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Covid-19: Pfizer, Moderna jabs 80% effective after first shot

Reuters/Washington
Filed on March 29, 2021
Vials with Pfizer-BioNTech and Moderna vaccine labels. — Reuters

US study says the risk of infection fell 90 per cent by two weeks after the second shot


Covid-19 vaccines developed by Pfizer Inc with BioNTech SE and Moderna Inc reduced the risk of infection by 80 per cent two weeks or more after the first of two shots, according to data from a real-world US study released on Monday.

The risk of infection fell 90 per cent by two weeks after the second shot, the study of just under 4,000 vaccinated US healthcare personnel and first responders found.

The study by the US Centers for Disease Control and Prevention (CDC) evaluated the vaccines’ ability to protect against infection, including infections that did not cause symptoms. Previous clinical trials by the companies evaluated their vaccine’s efficacy in preventing illness from Covid-19.

The findings from of the real-world use of these messenger RNA (mRNA) vaccines confirm the efficacy demonstrated in the large controlled clinical trials conducted before they received emergency use authorisations from the US Food and Drug Administration.

The study looked at the effectiveness of the mRNA vaccines among 3,950 participants in six states over a 13-week period from December 14, 2020 to March 13, 2021.

“The authorised mRNA Covid-19 vaccines provided early, substantial real-world protection against infection for our nation’s healthcare personnel, first responders, and other frontline essential workers,” CDC Director Rochelle Walensky said in a statement.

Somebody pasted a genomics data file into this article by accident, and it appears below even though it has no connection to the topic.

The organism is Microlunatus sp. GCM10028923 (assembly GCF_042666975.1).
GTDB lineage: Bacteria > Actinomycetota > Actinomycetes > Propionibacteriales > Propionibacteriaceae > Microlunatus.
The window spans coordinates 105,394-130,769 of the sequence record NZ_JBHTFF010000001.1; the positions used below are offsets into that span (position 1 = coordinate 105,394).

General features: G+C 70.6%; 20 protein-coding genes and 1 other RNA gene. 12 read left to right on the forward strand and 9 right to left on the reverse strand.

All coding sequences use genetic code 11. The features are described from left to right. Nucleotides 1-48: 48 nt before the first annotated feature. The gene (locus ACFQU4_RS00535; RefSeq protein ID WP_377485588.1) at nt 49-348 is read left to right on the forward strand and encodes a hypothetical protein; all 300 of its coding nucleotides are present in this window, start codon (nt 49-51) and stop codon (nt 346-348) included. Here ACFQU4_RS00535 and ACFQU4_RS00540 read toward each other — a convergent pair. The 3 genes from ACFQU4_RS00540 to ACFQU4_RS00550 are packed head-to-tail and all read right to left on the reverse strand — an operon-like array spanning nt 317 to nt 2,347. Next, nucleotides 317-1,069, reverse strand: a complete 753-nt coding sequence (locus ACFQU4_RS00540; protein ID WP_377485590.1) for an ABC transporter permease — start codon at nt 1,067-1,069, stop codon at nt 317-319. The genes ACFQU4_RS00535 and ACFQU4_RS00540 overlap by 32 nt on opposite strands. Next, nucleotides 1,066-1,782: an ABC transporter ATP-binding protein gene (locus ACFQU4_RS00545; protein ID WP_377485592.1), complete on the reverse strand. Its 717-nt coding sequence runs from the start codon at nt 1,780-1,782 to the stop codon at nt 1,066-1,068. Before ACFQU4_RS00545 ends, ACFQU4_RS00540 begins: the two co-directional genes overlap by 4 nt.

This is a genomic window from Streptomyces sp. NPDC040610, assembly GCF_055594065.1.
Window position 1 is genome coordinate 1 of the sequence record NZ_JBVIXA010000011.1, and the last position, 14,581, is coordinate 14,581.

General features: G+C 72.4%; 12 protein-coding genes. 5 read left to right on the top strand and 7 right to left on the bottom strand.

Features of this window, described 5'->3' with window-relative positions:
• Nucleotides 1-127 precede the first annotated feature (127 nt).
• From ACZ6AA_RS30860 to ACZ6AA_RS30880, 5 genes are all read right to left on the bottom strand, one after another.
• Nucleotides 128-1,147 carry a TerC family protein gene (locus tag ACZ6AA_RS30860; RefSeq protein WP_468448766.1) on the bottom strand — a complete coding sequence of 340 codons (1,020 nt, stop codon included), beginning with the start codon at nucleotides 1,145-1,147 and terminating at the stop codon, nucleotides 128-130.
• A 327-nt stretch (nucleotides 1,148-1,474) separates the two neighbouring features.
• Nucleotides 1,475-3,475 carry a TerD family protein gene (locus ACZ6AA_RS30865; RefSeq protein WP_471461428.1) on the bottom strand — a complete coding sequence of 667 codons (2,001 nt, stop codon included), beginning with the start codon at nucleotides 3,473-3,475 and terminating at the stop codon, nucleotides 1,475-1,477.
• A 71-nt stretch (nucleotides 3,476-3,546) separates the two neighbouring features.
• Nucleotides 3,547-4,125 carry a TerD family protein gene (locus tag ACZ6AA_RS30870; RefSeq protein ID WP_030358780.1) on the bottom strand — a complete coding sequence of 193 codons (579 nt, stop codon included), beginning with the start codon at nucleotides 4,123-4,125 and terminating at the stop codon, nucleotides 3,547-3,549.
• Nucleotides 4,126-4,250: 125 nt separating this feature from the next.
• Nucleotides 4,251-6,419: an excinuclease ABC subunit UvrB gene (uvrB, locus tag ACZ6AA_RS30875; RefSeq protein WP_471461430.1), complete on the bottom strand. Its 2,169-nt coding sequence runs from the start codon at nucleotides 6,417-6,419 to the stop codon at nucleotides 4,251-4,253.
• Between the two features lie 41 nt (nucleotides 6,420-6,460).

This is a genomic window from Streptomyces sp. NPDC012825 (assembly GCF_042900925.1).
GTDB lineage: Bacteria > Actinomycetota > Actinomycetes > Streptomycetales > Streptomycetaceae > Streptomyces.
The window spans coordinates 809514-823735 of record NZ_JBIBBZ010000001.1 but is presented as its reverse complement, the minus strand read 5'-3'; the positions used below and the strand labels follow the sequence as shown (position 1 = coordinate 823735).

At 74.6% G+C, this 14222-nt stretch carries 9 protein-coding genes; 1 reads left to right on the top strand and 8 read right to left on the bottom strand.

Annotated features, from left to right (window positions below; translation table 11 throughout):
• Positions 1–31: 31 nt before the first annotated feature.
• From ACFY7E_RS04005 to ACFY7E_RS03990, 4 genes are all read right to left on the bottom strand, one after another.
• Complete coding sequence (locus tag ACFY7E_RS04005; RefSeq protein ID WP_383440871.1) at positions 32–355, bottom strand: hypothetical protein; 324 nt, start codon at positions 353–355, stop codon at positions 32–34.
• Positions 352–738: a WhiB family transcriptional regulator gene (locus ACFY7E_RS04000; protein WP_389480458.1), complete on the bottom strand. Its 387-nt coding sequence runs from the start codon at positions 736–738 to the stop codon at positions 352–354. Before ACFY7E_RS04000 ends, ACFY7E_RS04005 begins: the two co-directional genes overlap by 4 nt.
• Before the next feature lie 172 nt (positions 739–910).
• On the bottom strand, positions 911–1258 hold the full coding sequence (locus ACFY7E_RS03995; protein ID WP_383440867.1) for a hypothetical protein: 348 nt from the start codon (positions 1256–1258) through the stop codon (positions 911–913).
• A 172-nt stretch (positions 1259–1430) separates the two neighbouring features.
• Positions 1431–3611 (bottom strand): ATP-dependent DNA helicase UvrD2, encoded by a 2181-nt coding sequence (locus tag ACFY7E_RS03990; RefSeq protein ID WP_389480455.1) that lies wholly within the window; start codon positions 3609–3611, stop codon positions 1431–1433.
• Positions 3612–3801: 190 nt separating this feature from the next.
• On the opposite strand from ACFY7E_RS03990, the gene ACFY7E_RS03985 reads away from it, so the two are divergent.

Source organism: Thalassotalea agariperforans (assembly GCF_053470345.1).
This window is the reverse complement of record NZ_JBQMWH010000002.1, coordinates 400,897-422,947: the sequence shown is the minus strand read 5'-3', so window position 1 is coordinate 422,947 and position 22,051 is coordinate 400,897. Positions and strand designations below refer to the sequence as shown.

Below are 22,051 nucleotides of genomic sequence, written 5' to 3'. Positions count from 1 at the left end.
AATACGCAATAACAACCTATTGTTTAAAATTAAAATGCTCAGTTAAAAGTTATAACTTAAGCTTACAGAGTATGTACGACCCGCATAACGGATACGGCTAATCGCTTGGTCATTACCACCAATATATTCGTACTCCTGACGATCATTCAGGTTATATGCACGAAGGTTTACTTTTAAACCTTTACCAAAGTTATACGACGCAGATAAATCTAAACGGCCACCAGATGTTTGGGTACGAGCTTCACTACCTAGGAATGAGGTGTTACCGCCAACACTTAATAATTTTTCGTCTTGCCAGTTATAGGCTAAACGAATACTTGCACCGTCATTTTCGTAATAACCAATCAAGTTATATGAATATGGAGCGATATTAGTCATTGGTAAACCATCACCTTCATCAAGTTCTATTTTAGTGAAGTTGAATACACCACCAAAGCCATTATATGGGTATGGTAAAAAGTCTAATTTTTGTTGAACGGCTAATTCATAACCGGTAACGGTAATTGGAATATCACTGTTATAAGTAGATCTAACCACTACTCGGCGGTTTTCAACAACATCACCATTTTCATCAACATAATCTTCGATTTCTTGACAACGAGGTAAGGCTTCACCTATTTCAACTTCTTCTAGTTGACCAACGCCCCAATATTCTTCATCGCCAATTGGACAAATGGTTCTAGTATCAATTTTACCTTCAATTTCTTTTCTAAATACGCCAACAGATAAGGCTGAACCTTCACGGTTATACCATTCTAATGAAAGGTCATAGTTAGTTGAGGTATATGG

The new mRNA technology is a synthetic form of a natural chemical messenger being used to instruct cells to make proteins that mirror part of the novel coronavirus. That teaches the immune system to recognise and attack the actual virus.

The CDC study comes weeks after real-world data from Israel suggested that the Pfizer/BioNTech vaccine was 94 per cent effective in preventing asymptomatic infections.

Some countries, including Britain and Canada, are allowing extended gaps between doses that differ from how the vaccines were tested in clinical trials in order to alleviate supply constraints. In the trials, there was a three-week gap between Pfizer shots and four weeks for the Moderna vaccine.

In Britain, authorities said in January that data supported its decision to move to 12 weeks between the first and second Pfizer/BioNtech shots. Pfizer and its German partner have warned that they had no evidence to prove that.





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